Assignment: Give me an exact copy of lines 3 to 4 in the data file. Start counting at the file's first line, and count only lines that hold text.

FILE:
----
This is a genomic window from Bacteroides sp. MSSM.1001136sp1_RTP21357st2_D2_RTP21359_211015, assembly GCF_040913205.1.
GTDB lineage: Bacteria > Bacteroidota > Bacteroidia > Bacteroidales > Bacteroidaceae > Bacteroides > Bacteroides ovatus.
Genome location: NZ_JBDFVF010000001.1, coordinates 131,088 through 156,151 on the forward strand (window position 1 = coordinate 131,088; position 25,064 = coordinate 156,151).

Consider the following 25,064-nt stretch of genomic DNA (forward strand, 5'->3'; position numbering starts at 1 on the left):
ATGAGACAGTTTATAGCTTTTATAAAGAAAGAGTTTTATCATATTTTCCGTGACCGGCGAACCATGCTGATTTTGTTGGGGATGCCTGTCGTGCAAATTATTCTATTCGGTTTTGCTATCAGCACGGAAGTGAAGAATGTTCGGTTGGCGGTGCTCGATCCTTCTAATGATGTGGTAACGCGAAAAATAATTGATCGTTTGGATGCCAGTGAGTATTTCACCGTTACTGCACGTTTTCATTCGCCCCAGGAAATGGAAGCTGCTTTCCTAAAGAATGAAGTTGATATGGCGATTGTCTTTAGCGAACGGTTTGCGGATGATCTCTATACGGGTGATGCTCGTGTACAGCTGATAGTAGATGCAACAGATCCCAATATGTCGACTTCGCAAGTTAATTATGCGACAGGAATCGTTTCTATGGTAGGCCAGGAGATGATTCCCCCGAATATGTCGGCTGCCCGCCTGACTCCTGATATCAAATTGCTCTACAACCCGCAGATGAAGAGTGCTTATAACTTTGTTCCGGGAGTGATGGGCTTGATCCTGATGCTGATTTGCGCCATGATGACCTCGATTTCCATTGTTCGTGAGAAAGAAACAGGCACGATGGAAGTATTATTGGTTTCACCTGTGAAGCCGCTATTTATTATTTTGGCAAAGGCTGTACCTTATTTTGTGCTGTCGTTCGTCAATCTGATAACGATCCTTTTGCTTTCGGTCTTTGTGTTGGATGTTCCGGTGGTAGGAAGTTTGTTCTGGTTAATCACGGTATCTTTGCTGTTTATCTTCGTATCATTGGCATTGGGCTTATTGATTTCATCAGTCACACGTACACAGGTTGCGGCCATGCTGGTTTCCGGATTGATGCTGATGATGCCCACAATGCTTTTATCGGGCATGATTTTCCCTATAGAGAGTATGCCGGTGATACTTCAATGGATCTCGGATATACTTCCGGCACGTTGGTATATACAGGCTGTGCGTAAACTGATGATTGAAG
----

Genome location: NZ_JBDFVF010000001.1, coordinates 131,088 through 156,151 on the forward strand (window position 1 = coordinate 131,088; position 25,064 = coordinate 156,151).

Consider the following 25,064-nt stretch of genomic DNA (forward strand, 5'->3'; position numbering starts at 1 on the left):